Bret Hart discusses cancer recovery, six-month recovery, more

By James Caldwell, PWTorch assistant editor

WWE to release special Sumerslam 1992 product
Bret Hart (photo credit Mike Lano © PWTorch)


Mar. 7 Update: Bret Hart continues to speak out about his cancer recovery, especially about getting your prostate checked instead of putting it off.

“It was really scary for me, and the more I talked to people who had prostate cancer, it scared me more,” Hart told the Canadian media in an interview on Monday.

“Part of me went through the process to find some sort of Hail Mary. I had a lot of people recommend everything from baking soda and ozone therapy and all of these different things, but in the end I learned all my lessons from Steve Jobs (about) you can wait too long.”

Hart said full recovery will take about six months and he hopes to be cancer-free after going through the recovery process. “You never know if the cancer is going to come back, but for the most part I’m through the hard part.” (Report via

March 2 Report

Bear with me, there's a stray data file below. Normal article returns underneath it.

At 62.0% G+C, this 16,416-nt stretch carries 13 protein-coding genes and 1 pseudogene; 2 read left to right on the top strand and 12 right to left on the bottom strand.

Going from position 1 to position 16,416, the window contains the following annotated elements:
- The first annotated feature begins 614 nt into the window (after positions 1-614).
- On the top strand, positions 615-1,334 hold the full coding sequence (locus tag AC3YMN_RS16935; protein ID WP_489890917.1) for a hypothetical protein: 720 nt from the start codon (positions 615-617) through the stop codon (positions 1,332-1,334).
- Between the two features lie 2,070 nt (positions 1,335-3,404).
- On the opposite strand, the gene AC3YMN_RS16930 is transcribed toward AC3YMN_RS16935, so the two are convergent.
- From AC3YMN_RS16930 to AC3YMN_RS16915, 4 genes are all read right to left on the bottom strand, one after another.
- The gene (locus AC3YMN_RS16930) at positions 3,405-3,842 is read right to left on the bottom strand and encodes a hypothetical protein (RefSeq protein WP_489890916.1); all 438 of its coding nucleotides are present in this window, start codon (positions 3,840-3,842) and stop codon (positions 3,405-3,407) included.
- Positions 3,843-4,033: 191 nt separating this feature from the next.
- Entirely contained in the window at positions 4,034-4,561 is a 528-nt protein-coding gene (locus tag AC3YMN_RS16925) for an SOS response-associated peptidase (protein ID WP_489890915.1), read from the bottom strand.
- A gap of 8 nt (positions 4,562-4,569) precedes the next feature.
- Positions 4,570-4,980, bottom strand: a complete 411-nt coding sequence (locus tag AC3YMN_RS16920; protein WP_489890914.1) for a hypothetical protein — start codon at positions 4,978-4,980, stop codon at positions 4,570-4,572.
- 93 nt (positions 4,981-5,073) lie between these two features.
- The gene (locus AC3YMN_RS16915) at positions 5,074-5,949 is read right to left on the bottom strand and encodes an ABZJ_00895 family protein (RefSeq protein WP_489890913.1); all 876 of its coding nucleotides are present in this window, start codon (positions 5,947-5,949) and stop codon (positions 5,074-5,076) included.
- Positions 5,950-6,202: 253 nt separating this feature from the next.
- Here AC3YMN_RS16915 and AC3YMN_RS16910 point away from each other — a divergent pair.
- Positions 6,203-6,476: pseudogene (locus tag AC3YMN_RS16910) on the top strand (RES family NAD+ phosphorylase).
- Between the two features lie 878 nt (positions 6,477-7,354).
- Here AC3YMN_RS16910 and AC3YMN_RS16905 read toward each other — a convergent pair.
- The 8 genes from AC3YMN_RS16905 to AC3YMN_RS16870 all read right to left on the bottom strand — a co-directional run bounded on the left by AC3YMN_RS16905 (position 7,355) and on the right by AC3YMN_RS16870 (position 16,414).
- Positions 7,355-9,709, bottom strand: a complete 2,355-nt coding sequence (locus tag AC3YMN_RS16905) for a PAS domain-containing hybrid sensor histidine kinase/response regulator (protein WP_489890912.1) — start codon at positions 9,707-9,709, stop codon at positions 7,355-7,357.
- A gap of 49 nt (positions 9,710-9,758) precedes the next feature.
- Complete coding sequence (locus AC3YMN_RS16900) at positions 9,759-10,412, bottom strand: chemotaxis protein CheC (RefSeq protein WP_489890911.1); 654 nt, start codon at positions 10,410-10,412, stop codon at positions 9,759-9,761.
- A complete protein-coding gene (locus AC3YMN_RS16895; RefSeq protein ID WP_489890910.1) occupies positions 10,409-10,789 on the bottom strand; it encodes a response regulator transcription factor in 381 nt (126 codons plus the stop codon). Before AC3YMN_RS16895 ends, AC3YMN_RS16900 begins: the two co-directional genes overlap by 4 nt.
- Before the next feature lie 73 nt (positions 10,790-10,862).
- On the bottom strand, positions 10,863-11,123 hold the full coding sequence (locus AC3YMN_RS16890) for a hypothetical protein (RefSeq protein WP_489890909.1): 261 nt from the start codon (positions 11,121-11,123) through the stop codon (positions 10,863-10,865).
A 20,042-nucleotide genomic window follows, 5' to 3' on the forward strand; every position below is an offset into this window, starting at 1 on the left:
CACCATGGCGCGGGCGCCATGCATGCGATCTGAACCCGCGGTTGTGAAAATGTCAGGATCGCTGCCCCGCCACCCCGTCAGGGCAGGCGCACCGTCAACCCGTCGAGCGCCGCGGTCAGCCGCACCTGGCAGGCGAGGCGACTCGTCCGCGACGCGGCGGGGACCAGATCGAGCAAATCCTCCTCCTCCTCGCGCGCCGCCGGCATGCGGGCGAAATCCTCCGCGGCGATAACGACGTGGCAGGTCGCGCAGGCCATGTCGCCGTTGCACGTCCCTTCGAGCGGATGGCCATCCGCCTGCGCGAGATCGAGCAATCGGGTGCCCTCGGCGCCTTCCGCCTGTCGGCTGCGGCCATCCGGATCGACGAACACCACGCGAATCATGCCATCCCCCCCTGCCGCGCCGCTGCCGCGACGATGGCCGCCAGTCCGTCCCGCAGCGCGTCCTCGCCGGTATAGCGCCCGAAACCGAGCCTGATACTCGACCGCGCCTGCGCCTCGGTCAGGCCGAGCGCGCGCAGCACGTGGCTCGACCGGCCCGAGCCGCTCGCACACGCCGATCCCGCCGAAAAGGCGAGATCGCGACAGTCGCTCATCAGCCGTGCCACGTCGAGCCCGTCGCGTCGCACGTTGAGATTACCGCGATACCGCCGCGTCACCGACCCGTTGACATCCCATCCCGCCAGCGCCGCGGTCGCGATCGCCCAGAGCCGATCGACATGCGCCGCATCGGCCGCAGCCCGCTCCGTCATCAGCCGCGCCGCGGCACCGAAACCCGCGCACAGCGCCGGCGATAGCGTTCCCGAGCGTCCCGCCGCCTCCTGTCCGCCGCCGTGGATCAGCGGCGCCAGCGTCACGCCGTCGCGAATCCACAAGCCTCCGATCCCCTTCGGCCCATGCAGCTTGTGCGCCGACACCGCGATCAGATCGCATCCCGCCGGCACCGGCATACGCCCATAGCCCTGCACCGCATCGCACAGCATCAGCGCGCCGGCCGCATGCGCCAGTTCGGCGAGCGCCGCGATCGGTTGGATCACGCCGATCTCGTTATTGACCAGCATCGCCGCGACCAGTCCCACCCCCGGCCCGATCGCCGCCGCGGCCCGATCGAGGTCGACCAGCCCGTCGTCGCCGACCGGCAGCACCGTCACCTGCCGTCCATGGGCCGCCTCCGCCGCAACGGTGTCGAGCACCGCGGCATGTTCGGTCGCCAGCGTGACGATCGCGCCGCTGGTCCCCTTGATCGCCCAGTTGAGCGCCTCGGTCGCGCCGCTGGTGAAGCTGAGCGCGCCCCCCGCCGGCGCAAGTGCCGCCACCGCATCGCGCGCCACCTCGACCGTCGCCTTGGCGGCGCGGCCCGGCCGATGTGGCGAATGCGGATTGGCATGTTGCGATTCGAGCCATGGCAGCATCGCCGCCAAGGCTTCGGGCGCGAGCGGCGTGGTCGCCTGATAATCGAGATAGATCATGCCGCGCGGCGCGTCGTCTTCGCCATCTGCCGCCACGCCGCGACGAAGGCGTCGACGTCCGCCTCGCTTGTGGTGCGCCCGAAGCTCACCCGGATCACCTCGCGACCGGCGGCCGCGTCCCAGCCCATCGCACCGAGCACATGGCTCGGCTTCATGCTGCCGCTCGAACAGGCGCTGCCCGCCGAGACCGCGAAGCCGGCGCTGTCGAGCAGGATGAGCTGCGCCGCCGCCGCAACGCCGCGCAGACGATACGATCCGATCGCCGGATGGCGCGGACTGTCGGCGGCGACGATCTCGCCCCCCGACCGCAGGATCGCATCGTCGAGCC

WWE Hall of Famer Bret Hart talked to WWE’s website about his recovery from prostate surgery and what’s next for him.

“I got the thumbs up from my doctor that I should have a smooth and steady recovery for the next few months,” Hart said.

Hart also revealed that he was aware of a potential issue dating back to 2013 when his doctors began monitoring his prostate.

“In June of 2015, my PSA level had doubled and another biopsy found that the cancer was indeed growing. After a consultation with my doctor, the decision was made to go in for a robotic prostectomy. We set the date for Feb, 10; it wasn’t a rush,” Hart said.

Hart said he was prepared for the surgery, but it was still “as tough a surgery that I have ever gone through.” Now, he is recovering at home hoping that the surgery takes care of the issue for good.

“There’s always a chance it could come back, but it seems my cancer was contained within my prostate. I have to get checked every three months for the next couple of years, and eventually it will be once a year, and eventually, in 10 years, they’ll tell me that I’m cancer-free forever.”

Ultimately, Hart said, he hopes talking about his cancer will make men aware of the health risks of prostate cancer. “Early detection of prostate cancer can result in being completely cured. If you get it early, they can remove it and you can live a normal life,” Hart closed.

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